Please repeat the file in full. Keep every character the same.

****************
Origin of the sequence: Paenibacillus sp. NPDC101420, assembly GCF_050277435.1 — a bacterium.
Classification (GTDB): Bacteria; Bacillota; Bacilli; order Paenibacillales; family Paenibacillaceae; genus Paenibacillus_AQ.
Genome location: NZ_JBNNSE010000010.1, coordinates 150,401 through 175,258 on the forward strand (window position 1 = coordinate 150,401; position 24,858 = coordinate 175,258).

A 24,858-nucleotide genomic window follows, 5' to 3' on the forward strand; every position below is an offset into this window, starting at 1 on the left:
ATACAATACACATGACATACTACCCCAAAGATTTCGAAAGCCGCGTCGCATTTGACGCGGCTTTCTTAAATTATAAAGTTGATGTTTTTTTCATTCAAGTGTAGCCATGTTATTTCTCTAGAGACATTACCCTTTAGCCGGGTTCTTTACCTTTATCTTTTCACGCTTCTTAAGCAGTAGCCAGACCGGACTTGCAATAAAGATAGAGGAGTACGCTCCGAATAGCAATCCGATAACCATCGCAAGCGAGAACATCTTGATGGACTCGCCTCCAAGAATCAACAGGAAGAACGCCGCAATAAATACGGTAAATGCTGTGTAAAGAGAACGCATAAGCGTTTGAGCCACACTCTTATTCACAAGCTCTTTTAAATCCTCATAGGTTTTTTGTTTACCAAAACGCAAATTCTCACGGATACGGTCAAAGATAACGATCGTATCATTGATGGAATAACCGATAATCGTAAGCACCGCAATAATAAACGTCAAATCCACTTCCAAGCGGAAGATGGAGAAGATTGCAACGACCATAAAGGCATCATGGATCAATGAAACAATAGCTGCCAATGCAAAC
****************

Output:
Origin of the sequence: Paenibacillus sp. NPDC101420, assembly GCF_050277435.1 — a bacterium.
Classification (GTDB): Bacteria; Bacillota; Bacilli; order Paenibacillales; family Paenibacillaceae; genus Paenibacillus_AQ.
Genome location: NZ_JBNNSE010000010.1, coordinates 150,401 through 175,258 on the forward strand (window position 1 = coordinate 150,401; position 24,858 = coordinate 175,258).

A 24,858-nucleotide genomic window follows, 5' to 3' on the forward strand; every position below is an offset into this window, starting at 1 on the left:
ATACAATACACATGACATACTACCCCAAAGATTTCGAAAGCCGCGTCGCATTTGACGCGGCTTTCTTAAATTATAAAGTTGATGTTTTTTTCATTCAAGTGTAGCCATGTTATTTCTCTAGAGACATTACCCTTTAGCCGGGTTCTTTACCTTTATCTTTTCACGCTTCTTAAGCAGTAGCCAGACCGGACTTGCAATAAAGATAGAGGAGTACGCTCCGAATAGCAATCCGATAACCATCGCAAGCGAGAACATCTTGATGGACTCGCCTCCAAGAATCAACAGGAAGAACGCCGCAATAAATACGGTAAATGCTGTGTAAAGAGAACGCATAAGCGTTTGAGCCACACTCTTATTCACAAGCTCTTTTAAATCCTCATAGGTTTTTTGTTTACCAAAACGCAAATTCTCACGGATACGGTCAAAGATAACGATCGTATCATTGATGGAATAACCGATAATCGTAAGCACCGCAATAATAAACGTCAAATCCACTTCCAAGCGGAAGATGGAGAAGATTGCAACGACCATAAAGGCATCATGGATCAATGAAACAATAGCTGCCAATGCAAAC